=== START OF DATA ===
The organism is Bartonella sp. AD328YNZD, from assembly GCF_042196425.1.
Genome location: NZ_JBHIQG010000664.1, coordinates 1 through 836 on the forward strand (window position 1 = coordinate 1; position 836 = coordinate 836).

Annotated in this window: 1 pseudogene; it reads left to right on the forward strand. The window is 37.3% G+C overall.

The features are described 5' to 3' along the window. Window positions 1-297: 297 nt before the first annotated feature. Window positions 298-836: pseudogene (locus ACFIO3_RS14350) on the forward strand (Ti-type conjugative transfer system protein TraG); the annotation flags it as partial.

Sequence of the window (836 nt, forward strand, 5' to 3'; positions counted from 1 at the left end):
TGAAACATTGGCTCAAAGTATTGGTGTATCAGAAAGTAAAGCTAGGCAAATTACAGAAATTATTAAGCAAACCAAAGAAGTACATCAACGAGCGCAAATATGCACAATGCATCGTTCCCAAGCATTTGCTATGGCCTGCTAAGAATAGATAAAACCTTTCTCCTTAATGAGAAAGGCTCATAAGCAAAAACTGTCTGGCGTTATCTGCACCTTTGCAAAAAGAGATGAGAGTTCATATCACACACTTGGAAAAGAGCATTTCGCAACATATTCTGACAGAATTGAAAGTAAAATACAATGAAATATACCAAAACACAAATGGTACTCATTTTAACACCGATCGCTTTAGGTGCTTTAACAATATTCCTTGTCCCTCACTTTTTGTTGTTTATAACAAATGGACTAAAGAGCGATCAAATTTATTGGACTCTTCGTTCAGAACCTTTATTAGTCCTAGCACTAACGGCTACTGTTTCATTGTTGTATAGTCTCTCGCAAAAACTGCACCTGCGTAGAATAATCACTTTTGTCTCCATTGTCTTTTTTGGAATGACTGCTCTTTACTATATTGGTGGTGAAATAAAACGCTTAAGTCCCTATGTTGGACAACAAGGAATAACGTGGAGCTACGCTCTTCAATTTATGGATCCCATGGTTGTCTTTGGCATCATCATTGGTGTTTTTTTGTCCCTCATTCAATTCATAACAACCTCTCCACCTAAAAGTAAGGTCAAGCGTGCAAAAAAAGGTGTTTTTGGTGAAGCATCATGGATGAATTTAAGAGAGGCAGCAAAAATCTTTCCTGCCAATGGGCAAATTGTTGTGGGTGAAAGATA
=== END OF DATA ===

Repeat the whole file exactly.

The organism is Bartonella sp. AD328YNZD, from assembly GCF_042196425.1.
Genome location: NZ_JBHIQG010000664.1, coordinates 1 through 836 on the forward strand (window position 1 = coordinate 1; position 836 = coordinate 836).

Annotated in this window: 1 pseudogene; it reads left to right on the forward strand. The window is 37.3% G+C overall.

The features are described 5' to 3' along the window. Window positions 1-297: 297 nt before the first annotated feature. Window positions 298-836: pseudogene (locus ACFIO3_RS14350) on the forward strand (Ti-type conjugative transfer system protein TraG); the annotation flags it as partial.

Sequence of the window (836 nt, forward strand, 5' to 3'; positions counted from 1 at the left end):
TGAAACATTGGCTCAAAGTATTGGTGTATCAGAAAGTAAAGCTAGGCAAATTACAGAAATTATTAAGCAAACCAAAGAAGTACATCAACGAGCGCAAATATGCACAATGCATCGTTCCCAAGCATTTGCTATGGCCTGCTAAGAATAGATAAAACCTTTCTCCTTAATGAGAAAGGCTCATAAGCAAAAACTGTCTGGCGTTATCTGCACCTTTGCAAAAAGAGATGAGAGTTCATATCACACACTTGGAAAAGAGCATTTCGCAACATATTCTGACAGAATTGAAAGTAAAATACAATGAAATATACCAAAACACAAATGGTACTCATTTTAACACCGATCGCTTTAGGTGCTTTAACAATATTCCTTGTCCCTCACTTTTTGTTGTTTATAACAAATGGACTAAAGAGCGATCAAATTTATTGGACTCTTCGTTCAGAACCTTTATTAGTCCTAGCACTAACGGCTACTGTTTCATTGTTGTATAGTCTCTCGCAAAAACTGCACCTGCGTAGAATAATCACTTTTGTCTCCATTGTCTTTTTTGGAATGACTGCTCTTTACTATATTGGTGGTGAAATAAAACGCTTAAGTCCCTATGTTGGACAACAAGGAATAACGTGGAGCTACGCTCTTCAATTTATGGATCCCATGGTTGTCTTTGGCATCATCATTGGTGTTTTTTTGTCCCTCATTCAATTCATAACAACCTCTCCACCTAAAAGTAAGGTCAAGCGTGCAAAAAAAGGTGTTTTTGGTGAAGCATCATGGATGAATTTAAGAGAGGCAGCAAAAATCTTTCCTGCCAATGGGCAAATTGTTGTGGGTGAAAGATA